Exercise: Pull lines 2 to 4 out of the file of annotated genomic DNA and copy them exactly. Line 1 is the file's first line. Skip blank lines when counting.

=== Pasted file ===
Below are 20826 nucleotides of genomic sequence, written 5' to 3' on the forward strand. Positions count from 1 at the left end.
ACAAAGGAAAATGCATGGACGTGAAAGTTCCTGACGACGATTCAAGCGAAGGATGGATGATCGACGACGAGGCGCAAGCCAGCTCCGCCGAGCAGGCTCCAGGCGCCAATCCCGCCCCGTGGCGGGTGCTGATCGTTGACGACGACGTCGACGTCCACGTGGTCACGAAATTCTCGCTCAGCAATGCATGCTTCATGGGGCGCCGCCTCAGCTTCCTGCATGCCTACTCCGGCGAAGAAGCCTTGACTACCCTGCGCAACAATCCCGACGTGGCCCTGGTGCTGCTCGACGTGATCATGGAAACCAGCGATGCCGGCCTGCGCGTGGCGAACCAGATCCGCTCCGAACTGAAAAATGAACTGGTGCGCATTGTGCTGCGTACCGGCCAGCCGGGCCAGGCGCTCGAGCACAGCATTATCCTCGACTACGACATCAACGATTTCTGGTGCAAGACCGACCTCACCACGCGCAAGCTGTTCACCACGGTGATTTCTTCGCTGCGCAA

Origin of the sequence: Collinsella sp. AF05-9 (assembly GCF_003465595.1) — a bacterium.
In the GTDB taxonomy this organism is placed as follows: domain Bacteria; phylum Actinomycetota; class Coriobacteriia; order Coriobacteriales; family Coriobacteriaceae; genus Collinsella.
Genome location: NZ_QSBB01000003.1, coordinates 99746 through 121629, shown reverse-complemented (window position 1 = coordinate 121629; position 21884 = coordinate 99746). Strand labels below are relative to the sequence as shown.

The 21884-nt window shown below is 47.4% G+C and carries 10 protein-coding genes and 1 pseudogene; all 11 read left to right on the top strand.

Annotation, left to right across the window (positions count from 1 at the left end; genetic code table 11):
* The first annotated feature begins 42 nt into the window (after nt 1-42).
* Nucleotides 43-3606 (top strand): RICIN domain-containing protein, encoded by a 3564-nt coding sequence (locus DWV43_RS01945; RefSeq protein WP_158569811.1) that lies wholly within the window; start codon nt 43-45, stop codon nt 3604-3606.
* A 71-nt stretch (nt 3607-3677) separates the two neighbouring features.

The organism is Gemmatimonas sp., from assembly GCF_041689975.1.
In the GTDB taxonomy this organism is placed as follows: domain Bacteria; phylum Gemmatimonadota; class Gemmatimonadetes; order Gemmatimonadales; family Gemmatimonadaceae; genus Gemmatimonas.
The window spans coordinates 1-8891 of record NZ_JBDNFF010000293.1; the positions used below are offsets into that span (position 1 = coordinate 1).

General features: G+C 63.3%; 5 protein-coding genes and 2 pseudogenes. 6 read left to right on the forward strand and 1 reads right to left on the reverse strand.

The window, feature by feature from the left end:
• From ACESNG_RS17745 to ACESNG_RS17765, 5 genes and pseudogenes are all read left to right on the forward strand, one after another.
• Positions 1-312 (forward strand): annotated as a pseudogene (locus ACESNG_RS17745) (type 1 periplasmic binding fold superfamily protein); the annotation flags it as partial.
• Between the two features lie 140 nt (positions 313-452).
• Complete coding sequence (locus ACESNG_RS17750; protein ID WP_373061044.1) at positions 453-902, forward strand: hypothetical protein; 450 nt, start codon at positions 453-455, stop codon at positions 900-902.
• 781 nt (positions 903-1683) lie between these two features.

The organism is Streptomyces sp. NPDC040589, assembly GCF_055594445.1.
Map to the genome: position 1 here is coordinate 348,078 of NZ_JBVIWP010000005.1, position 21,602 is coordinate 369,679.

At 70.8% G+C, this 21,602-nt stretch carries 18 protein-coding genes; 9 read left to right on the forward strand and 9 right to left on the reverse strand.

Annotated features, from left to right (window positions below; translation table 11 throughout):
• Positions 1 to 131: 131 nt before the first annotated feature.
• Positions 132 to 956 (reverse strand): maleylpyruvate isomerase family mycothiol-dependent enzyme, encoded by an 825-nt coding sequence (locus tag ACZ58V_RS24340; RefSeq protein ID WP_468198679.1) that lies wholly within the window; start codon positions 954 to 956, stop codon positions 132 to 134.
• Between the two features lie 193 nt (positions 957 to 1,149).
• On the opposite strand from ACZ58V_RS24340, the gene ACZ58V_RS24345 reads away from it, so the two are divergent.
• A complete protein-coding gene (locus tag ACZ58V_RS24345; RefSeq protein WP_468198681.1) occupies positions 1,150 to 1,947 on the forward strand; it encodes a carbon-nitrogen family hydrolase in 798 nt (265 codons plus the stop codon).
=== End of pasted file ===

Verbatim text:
ACAAAGGAAAATGCATGGACGTGAAAGTTCCTGACGACGATTCAAGCGAAGGATGGATGATCGACGACGAGGCGCAAGCCAGCTCCGCCGAGCAGGCTCCAGGCGCCAATCCCGCCCCGTGGCGGGTGCTGATCGTTGACGACGACGTCGACGTCCACGTGGTCACGAAATTCTCGCTCAGCAATGCATGCTTCATGGGGCGCCGCCTCAGCTTCCTGCATGCCTACTCCGGCGAAGAAGCCTTGACTACCCTGCGCAACAATCCCGACGTGGCCCTGGTGCTGCTCGACGTGATCATGGAAACCAGCGATGCCGGCCTGCGCGTGGCGAACCAGATCCGCTCCGAACTGAAAAATGAACTGGTGCGCATTGTGCTGCGTACCGGCCAGCCGGGCCAGGCGCTCGAGCACAGCATTATCCTCGACTACGACATCAACGATTTCTGGTGCAAGACCGACCTCACCACGCGCAAGCTGTTCACCACGGTGATTTCTTCGCTGCGCAA

Origin of the sequence: Collinsella sp. AF05-9 (assembly GCF_003465595.1) — a bacterium.
In the GTDB taxonomy this organism is placed as follows: domain Bacteria; phylum Actinomycetota; class Coriobacteriia; order Coriobacteriales; family Coriobacteriaceae; genus Collinsella.